Every year, hundreds of American players leave the country to play professional volleyball overseas. According to USA Volleyball, 257 female players are registered to compete in 31 different countries during the 2019-2020 season and four of them will do that in Brazil.

Opposite Nicole Fawcett, outside hitters Deja McClendon and Sarah Wilhite and middle-blocker Claire Felix are all set to compete in the Brazilian Superliga, which starts Tuesday night and continues the tradition of great American players in the South American country, which includes names as setter Carli Lloyd, opposite Destinee Hooker, outside hitter Logan Tom, middle-blocker Danielle Scott-Arruda and libero Stacy Sykora.

The USA has the most international players in the women’s 2019-2020 edition of the Superliga — among the 11 foreigners there also athletes from Azerbaijan, Cuba, the Dominican Republic, Italy, Serbia and Venezuela. Middle-blocker Hannah Tapp was originally set to play with Brazilian club Flamengo but the deal was called off and she headed to Japan instead. 

The 32-year-old Fawcett, who was a member of the USA national team between 2009 and 2016, is the only one of the four with Brazilian experience. She is returning for her fourth season in Brazil after winning 2017-2018 Superliga with her current club, Dentil/Praia Clube.

“Anytime you can win a championship in a country where volleyball is huge and very competitive it’s always an amazing moment because of the amount of work that was put in to get there,” the two-time national champion with Penn State said. “What I have loved about playing here is knowing that I have gotten better as a player and person, and that it will continue for this year as well. Being able to play at a high level and meeting incredibly friendly people has made my experience in Brazil one of a kind.”

The team, which is coached by Brazil’s national-team assistant coach Paulo Coco, is considered one of the favorites to claim the national title as it counts with international stars such as the Dominican Republic’s outside hitter Brayelin Martínez, Brazil’s national team players Fernanda Garay and Ana Carolina Silva and veteran middle-blocker Walewska Oliveira. 

“Obviously the end goal is to win everything, but I think it’s important to just focus on the moment we are in to get us where we want to be,” Fawcett added. “I think this team that we have this year is going to do some really great things, one of those I hope to be another championship.”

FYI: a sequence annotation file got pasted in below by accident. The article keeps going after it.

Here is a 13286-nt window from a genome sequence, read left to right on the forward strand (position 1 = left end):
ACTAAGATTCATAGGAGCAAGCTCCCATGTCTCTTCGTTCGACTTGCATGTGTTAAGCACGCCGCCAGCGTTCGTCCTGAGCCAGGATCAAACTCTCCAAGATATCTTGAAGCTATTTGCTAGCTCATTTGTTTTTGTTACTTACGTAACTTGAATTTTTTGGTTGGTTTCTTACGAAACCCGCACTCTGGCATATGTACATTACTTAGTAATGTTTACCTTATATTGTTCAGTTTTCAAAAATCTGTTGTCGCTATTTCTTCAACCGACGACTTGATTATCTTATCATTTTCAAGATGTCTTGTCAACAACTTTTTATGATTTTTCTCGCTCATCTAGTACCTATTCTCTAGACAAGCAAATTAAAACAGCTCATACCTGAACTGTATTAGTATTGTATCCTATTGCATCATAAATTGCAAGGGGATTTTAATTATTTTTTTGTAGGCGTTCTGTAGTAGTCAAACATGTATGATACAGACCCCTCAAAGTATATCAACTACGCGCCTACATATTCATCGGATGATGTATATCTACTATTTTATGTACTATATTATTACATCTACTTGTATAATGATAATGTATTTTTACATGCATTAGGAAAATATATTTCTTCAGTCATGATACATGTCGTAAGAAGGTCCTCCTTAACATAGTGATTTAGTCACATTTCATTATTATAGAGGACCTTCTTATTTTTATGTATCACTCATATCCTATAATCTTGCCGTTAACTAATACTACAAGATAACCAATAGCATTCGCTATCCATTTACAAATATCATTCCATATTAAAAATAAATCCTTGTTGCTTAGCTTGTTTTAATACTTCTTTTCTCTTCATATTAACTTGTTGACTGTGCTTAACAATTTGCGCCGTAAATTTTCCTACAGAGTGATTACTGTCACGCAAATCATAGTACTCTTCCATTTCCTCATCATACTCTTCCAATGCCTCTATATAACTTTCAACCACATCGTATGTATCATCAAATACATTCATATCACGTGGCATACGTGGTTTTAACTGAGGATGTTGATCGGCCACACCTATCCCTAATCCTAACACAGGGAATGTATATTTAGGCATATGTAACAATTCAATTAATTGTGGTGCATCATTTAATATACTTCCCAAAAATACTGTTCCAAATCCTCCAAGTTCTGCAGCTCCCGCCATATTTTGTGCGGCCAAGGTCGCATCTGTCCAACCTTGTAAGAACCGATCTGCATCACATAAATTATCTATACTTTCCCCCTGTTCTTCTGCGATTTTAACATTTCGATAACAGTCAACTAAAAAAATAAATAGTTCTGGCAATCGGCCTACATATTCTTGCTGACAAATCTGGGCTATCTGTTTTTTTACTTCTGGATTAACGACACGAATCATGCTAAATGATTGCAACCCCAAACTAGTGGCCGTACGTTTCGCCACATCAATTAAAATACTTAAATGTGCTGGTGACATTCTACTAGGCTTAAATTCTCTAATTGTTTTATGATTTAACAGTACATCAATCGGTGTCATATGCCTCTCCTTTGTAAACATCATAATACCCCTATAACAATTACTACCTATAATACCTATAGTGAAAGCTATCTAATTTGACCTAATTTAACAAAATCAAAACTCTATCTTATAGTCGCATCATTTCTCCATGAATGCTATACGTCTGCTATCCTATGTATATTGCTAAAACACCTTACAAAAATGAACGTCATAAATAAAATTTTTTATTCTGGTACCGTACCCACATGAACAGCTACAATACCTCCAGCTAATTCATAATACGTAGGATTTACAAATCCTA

Deja McClendon is ready to start her first season with Itambé Minas/Orlando Bento-MTC

In the finals of both tournaments, Fawcett met another two-time national champion star out of Penn State, the 27-year-old outside hitter McClendon. She is set to make her debut in the country with reigning Brazilian champions Itambé Minas, the same team the opposite played for in her first stint in the country, in the 2010-2011 season.

McClendon, who arrives in Brazil after playing professionally in Azerbaijan, Poland and Italy, walks in with a big task in hand, as she’s expected to help the team endure the loss of its two main players in their championship-winning campaign last season, outside hitters Natalia Pereira and Gabi Guimarães, who both transferred to Turkish clubs.

“It’s impossible to replace such amazing players as Natalia and Gabi but I do expect to come into this Superliga with the same aggressive mentality,” she told VolleyballMag.com. “I’m very excited to play in such a competitive league but it means we have to be focused every match. The schedule is much more rigorous here. We play more often and also travel further so there is less time to for training. After a match you need to be able to bounce back and reset in order to be ready for the next game.”